Baseboards for a board and batten
Trim on angle

Use a stop block to ensure each batten will be cut to the same bevel. You should only have to nudge your existing one forward ¼”

Mitre cut on a saw

Step 4 – Nail in your vertical boards

How to make DIY board and batten accent wall
Time to make board and batten wall come to life!

1 – Nail your first vertical board at one corner of your wall, on top of the baseboard trim. Your wall may not be level. Nail your batten so it’s level. You can fix any awkward gaps later when we work on the finishing touches. 

2 – Cut a spacer the width indicated by your plan. The DIY board and batten spacer should be as big as the gaps between each batten

3 – Line up the spacer so it butts up adjacent to the vertical board already nailed, right above the baseboards

4 – Push the next batten up against the spacer. Use your Nail gun to secure it on the wall.

Use a spacer for your board and batten
Use a spacer for your board and batten

5 – Slide the spacer to the top and nail the batten

6 – remove the spacer and use extra nails to secure the batten

7 – continue along the entire wall with all your vertical boards

Note: I do not use liquid nails on my accent walls. In the future, if I choose to remove the accent wall, the glue would cause the drywall to rip off. This will result in re-drywalling or a lot of repair to the wall.

Step 5 – Attach the top board and decorative trim

1 – Cut your horizontal pieces and attach them. Ensure they are level before nailing. Don’t worry if you have a few small gaps because in the next step we can fix that!

2 – Attach your decorate trim using a pin nailer. I lined up the top of the decorate trim with the top horizontal board. A pin nail is not essential, but I’ve found in the past, the brad nailer can split the trim because the decorative trim is so thin

Use a nail gun for a DIY board and batten hallway
Use a nail gun for a DIY board and batten hallway

Step 6 – All the perfect cuts for a professional finish on this accent wall

Even though these bevelled cuts look hard, it’s doable. It was my first time doing bevelled cuts on decorative trim, but I managed (with a few re-cuts needed!). I hope this gives you confidence for your DIY Board and Batten Accent Wall!

For each inside and outside corner, you need to set you saw’s bevel cut to 45 degrees. On my saw, you release the lock at the back and then swing your blade to either side (having a saw with dual bevel made this easy! You can still make the cuts if your saw only bevels to the left). The two images below are both with 45 degrees (one on left and one on right).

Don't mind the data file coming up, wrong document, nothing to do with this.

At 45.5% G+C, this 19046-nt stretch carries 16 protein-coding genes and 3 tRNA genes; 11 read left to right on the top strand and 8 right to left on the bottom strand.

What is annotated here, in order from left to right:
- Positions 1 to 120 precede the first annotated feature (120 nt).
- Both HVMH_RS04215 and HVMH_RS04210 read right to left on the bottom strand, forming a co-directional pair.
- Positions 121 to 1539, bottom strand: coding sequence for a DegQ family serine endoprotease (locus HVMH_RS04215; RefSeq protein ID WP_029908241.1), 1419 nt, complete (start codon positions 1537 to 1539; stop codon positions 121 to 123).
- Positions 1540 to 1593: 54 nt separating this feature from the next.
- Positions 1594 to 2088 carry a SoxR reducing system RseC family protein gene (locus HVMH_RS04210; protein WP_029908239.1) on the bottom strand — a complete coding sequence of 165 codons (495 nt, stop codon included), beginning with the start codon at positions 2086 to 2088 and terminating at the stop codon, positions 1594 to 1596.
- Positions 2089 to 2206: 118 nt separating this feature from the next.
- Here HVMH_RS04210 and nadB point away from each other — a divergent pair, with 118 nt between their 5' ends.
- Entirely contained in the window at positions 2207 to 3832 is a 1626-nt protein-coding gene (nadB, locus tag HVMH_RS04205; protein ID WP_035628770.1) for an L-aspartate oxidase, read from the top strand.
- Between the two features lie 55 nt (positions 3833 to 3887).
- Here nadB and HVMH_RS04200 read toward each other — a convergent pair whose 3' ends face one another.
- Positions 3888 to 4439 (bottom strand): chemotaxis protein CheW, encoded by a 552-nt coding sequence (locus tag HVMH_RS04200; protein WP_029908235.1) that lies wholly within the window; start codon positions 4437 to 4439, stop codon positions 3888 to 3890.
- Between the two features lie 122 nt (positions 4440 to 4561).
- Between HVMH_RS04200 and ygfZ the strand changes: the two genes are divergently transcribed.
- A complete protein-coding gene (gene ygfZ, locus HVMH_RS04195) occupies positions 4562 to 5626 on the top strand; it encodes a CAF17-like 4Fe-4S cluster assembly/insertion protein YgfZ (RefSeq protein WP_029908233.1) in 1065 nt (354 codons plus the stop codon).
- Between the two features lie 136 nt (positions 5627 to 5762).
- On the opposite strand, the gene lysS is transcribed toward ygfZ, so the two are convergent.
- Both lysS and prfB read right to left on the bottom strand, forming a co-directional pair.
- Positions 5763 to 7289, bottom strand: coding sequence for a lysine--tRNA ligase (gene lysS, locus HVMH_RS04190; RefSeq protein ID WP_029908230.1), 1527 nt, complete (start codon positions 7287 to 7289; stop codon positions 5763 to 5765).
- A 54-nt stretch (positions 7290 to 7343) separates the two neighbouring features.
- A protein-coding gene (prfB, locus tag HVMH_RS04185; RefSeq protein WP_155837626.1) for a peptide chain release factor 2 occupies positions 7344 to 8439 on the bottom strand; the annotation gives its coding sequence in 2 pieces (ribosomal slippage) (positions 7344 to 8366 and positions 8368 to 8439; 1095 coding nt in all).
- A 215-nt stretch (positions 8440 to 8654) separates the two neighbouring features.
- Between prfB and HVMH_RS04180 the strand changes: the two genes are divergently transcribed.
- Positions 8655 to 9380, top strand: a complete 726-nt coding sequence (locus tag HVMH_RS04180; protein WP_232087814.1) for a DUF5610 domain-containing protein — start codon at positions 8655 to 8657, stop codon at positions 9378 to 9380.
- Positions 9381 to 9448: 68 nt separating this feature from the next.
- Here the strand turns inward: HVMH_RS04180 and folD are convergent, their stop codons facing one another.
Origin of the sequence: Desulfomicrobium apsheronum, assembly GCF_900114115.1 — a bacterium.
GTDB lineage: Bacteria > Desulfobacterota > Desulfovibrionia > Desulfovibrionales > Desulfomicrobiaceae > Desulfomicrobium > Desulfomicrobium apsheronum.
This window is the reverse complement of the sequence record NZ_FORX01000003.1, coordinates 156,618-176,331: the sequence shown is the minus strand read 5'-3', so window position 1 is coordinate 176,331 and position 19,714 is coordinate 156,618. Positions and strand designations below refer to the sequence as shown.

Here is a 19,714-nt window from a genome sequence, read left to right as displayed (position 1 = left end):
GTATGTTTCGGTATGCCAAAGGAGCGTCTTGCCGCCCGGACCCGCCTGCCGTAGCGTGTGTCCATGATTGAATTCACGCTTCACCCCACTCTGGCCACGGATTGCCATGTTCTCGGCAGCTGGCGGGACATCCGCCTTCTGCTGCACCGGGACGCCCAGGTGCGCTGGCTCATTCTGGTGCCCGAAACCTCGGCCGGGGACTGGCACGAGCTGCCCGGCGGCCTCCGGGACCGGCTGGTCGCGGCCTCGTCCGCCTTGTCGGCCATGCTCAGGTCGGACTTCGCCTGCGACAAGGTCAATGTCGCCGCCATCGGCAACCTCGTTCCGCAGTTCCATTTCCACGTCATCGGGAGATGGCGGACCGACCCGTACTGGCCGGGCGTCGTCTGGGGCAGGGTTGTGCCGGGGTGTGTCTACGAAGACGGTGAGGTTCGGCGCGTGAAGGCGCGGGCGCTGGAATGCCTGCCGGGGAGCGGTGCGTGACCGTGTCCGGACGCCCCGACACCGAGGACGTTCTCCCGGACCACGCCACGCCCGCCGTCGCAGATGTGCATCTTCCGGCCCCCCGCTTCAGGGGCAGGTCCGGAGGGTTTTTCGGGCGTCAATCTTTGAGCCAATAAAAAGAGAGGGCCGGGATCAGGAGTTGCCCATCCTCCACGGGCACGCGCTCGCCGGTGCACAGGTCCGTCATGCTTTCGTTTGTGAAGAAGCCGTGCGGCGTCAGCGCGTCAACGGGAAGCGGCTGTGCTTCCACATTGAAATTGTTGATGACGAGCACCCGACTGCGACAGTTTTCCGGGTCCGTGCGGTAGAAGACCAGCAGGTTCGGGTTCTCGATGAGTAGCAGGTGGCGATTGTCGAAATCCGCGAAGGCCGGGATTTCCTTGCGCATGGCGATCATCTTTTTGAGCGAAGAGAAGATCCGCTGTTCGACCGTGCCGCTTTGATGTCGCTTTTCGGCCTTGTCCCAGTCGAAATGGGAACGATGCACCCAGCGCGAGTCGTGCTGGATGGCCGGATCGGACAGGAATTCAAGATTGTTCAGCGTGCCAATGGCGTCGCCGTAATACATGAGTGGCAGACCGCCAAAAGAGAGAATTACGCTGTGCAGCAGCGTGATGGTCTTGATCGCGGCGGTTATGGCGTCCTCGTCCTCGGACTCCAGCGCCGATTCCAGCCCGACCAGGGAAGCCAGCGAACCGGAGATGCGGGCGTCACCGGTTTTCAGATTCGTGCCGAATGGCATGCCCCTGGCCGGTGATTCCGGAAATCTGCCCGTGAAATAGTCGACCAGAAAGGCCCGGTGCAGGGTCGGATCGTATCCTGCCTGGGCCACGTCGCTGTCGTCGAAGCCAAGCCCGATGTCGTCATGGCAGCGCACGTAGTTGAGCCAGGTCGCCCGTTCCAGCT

1 – set your blade to the left bevel, make your cut
2- set your blade to the right bevel, make your cut

Once you have both cuts and they fit, then I cut the straight edge (as that’s a lot easier!)

Corner cuts on the wall for a board and batten
Corner cuts on the wall for a board and batten
These corner cuts for a DIY board and batten accent wall give it the professional finish
These corner cuts for a DIY board and batten accent wall give it the professional finish

Step 7 – Dealing with obstacles on your accent wall

I had to deal with a few obstacles on my walls: spacing for a small irregular wall, a batten on a vent, and vertical battens on an electrical outlets. All of the details are in YouTube video. And be sure to subscribe to my channel!

Step 8 – Filling holes

  • Spackle will go on any spot where wood meets wood.
  • Caulk will run along the edges where wood and wall meet 

Filling holes and seams

Know when to use caulk vs filler
Know when to use caulk vs filler

1 – You can use either drywall spackle or wood filler. to fill nail holes. I prefer spackle as it’s white and I don’t have to re-prime my boards. 

2 – Use your finger to press a small amount of spackle into each nail hole. I prefer to use my finger as I get more control, and there is less spackle on the wall. Use the least amount of spackle to fill the hole. The more spackle and messy, the more difficult sanding will be later

Fill your board and batten

3 – Once the spackle is dry, you can sand using p220 grit sandpaper. Don’t be alarmed if you need to re-fill some holes and sand smooth. Getting the right finish is tedious, but so worth it

Step 9 – Caulk

1 – Cut the smallest possible hole in your caulk gun. I don’t even cut a hole. I hammer a finishing nail into the tip to puncture my caulk. Load your caulking gun

2 – Run the caulk along the seam of where the trim meets the wall